INEC RESULT: Nigeria in tense vote count after second day of polling
Nigeria counted ballots in its closely fought general election on Sunday after failures in controversial new technology pushed voting into a second day, with officials calling for calm in the tense wait for a winner.
Military fighter jets and ground troops also pounded Boko Haram fighters in the northeastern state of Bauchi after a series of attacks on polling stations on Saturday and Sunday.
The presidential election in Africa’s most populous nation is the closest in the country’s history, with the first credible challenge from an opposition party.
Jonathan’s Peoples Democratic Party (PDP) has been in power since Nigeria returned to civilian rule in 1999 but is being pushed to the wire by former military ruler Muhammadu Buhari.
First results could be given from Monday, the head of the country’s electoral commission said Sunday night.
“Our hope is to be able to declare within 48 hours (of polls closing on Saturday) and hopefully within less time,” said Attahiru Jega, chairman of the Independent National Electoral Commission (INEC).
The prospect of a democratic transfer of power — plus economic woes caused by the slump in global oil prices, concerns about corruption and fears about insecurity — has energised the vote.
One government spokesman claimed there was a “record turnout” and voting was largely peaceful despite sporadic pockets of unrest mainly in southern states such as the key battleground of Rivers.
The technical difficulties, however, set the tone for a potential dispute as the PDP has opposed the use of the devices to authenticate voters, saying they were not sufficiently tested.
Buhari’s All Progressives Congress (APC) supports the new system as a means of curbing voter fraud that has marred previous elections.
– ‘No shenanigans’ –
Wrangling over the results has already begun after counting on Saturday, some of it by flashlight with Nigeria regularly plunged into darkness by daily power cuts.
There has been a flurry of claimed constituency successes from both sides, and APC spokesman Lai Mohammed warned about vote manipulation.
“There must be no shenanigans,” he said.
In the southern state of Rivers, thousands of opposition supporters demonstrated on Sunday to call for the cancellation of the elections locally because of alleged irregularities.
At the same time, the ruling PDP has described the failure of the technology to read biometric data such as fingerprints on the president’s own voter identity card as a “huge national embarrassment”.
Jega has conceded there were “challenges” but added: “From our general assessment, out of the 150,000 card readers which we have deployed, only about 450 were affected.”
The devices were used again on Sunday but voters could also be processed manually if further glitches occurred.
Jega told a news conference on Sunday INEC was confident its objective of holding a “free, fair, credible and peaceful” election was “on course”.
“We appeal to all Nigerians to remain peaceful as they await the return of these results,” he added, with fears of a repeat of post-poll violence that in 2011 left some 1,000 people dead.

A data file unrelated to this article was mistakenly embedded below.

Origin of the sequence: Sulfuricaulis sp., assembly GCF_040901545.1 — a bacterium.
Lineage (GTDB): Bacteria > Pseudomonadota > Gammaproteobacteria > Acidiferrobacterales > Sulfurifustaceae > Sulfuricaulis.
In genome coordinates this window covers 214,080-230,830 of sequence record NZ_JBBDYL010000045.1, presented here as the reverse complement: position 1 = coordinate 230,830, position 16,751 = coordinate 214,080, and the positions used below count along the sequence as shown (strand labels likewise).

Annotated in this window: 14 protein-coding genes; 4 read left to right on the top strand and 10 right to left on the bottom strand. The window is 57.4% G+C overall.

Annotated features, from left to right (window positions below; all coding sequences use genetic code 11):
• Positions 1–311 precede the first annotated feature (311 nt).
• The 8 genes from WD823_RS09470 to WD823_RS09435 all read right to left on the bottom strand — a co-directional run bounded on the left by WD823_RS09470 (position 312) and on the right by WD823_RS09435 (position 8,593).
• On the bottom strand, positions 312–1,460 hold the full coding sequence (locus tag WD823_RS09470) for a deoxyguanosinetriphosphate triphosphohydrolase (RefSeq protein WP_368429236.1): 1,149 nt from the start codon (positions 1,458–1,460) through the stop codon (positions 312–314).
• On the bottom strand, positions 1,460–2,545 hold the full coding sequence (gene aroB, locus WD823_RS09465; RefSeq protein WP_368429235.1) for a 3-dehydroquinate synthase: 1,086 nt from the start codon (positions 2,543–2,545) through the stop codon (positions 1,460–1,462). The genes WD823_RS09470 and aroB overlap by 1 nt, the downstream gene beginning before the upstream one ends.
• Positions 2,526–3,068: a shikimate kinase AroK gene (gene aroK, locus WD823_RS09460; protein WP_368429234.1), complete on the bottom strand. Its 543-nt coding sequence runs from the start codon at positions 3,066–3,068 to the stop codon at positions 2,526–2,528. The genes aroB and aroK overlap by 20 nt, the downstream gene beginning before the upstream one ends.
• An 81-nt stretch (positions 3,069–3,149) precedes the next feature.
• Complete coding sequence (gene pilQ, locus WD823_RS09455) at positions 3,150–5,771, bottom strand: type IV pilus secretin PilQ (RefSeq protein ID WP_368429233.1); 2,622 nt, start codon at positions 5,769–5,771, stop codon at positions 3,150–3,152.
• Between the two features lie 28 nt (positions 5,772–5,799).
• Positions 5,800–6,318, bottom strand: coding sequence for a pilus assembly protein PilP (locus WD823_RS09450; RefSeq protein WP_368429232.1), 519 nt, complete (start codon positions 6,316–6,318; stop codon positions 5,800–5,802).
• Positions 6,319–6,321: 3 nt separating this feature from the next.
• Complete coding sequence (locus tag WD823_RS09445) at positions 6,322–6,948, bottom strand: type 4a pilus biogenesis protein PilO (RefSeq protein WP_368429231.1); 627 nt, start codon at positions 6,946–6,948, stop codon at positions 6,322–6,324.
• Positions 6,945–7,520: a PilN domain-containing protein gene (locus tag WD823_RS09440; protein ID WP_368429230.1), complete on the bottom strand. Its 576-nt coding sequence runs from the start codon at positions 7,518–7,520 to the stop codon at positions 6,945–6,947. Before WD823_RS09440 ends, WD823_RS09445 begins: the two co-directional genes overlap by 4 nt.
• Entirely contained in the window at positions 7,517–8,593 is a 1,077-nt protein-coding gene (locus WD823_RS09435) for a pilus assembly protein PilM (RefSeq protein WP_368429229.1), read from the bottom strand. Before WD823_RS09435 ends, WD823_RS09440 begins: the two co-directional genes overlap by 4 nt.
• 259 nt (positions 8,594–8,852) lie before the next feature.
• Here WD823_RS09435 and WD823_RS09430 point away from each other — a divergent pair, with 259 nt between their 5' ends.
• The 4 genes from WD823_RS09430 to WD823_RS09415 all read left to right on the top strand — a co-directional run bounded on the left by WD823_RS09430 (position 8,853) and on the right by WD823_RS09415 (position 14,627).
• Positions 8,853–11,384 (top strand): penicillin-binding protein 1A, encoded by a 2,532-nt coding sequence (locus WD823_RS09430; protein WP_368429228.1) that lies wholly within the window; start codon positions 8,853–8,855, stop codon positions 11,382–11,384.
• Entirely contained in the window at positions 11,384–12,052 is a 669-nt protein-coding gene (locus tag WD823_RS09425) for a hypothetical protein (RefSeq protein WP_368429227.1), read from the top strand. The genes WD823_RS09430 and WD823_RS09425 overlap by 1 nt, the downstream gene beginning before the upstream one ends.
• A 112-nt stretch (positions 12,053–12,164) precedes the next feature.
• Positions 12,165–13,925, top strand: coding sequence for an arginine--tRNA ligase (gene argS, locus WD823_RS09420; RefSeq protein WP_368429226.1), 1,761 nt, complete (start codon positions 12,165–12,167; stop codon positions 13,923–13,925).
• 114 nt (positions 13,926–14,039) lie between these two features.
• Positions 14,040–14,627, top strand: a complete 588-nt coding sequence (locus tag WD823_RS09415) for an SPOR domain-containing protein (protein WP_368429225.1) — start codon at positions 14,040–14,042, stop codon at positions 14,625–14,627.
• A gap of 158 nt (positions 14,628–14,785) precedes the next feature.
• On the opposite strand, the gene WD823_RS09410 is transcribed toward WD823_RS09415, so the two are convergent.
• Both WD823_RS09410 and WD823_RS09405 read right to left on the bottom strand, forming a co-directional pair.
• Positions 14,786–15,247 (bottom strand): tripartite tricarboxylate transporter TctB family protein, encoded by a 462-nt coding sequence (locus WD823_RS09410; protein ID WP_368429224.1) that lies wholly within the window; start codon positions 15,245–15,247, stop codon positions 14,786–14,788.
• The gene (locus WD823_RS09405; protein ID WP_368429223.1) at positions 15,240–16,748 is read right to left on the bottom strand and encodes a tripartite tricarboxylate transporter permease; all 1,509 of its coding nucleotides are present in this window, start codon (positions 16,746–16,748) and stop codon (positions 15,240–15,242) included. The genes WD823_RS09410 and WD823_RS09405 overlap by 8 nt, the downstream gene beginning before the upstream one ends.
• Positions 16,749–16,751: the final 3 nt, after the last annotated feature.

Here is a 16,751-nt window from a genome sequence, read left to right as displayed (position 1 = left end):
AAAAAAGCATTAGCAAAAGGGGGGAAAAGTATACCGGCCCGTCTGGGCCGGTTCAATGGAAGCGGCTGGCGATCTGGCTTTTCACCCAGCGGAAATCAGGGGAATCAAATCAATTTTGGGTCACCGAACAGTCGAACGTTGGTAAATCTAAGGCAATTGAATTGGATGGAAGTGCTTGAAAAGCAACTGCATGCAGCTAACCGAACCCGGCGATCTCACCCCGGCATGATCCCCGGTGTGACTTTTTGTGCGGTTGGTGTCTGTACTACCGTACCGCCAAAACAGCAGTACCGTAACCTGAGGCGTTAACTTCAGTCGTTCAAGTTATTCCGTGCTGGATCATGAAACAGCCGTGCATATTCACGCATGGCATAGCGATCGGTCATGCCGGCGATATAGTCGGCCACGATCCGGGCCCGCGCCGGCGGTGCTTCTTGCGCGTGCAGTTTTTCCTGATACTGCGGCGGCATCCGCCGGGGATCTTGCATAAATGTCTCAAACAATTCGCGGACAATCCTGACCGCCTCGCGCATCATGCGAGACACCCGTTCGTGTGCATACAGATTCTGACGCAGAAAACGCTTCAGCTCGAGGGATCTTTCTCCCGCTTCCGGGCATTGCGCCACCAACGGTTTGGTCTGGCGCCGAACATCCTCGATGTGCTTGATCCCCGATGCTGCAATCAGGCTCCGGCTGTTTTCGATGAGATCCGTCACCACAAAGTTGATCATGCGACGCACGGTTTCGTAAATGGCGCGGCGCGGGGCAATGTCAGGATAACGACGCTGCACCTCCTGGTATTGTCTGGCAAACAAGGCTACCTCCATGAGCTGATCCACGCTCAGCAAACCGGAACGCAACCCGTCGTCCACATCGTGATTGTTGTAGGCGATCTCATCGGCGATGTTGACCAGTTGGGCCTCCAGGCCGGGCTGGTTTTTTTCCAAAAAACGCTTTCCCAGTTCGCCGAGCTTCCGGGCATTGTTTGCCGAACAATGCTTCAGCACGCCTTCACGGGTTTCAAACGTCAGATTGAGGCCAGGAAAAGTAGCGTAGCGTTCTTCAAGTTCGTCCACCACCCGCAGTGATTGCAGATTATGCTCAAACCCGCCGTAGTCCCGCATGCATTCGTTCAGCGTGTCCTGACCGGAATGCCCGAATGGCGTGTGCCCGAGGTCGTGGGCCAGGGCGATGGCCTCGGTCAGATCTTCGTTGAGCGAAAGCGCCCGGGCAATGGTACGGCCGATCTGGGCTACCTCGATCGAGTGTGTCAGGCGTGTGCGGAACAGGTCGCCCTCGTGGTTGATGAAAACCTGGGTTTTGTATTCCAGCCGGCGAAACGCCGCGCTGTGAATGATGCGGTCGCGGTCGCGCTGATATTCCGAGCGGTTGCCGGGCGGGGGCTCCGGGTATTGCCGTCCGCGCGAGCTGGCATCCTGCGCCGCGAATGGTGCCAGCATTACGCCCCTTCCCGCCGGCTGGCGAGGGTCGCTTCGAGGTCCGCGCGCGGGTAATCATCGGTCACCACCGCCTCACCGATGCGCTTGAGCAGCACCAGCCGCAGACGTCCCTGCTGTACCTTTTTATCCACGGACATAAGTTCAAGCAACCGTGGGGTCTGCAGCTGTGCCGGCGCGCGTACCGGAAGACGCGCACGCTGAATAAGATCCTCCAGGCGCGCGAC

According to Jega, 90 polling units were unable to accredit voters and allow them to vote in Nigeria’s financial hub of Lagos in the southwest.
An electoral officer in the Kosofe local government area told AFP: “We had challenges yesterday with the card readers but it is working fine now.”
Wheelchair user Emily Adeyemi, 69, was accredited before others at her polling station.
“I was disappointed when I could not vote yesterday. But I am happy that I have been accredited to vote today,” she said in Yoruba, which is widely spoken in the southwest.
All ballots were expected to be cast by Sunday night, with nearly 69 million people registered to vote.
To avoid a run-off, presidential candidates need to have won the most votes and at least 25 percent support in two thirds of Nigeria’s 36 states and the Federal Capital Territory of Abuja.
– Bauchi fighting –
Boko Haram has dominated the campaign, with military operations against the militants forcing a six-week delay to the scheduled February 14 election.
On Sunday, residents and a military source said soldiers supported by two fighter jets intercepted the militants at Dungulbe village, seven kilometres (four miles) from Bauchi city in the northeast.
“The fighter jets are pounding the enemy position while ground troops are engaging them,” said a military officer in the city, who asked not to be identified, in an account supported by residents.
“The operation is still ongoing but the terrorists have suffered serious losses and are in disarray,” the officer added.
The militants were believed to have come through the town of Alkaleri, 60 kilometres away, where there was a dawn raid on Saturday.
Gunmen in several vehicles attacked public buildings, security checkpoints as well as the office of the paramilitaries and the local electoral commission premises.
Bauchi police spokesman Haruna Mohammed confirmed that polling stations in nearby Kirfi were attacked on Sunday and election materials were destroyed.
A series of suspected attacks on polling stations in neighbouring Gombe state on Saturday killed at least seven.
Boko Haram leader Abubakar Shekau has vowed to disrupt the election, calling it “un-Islamic”.
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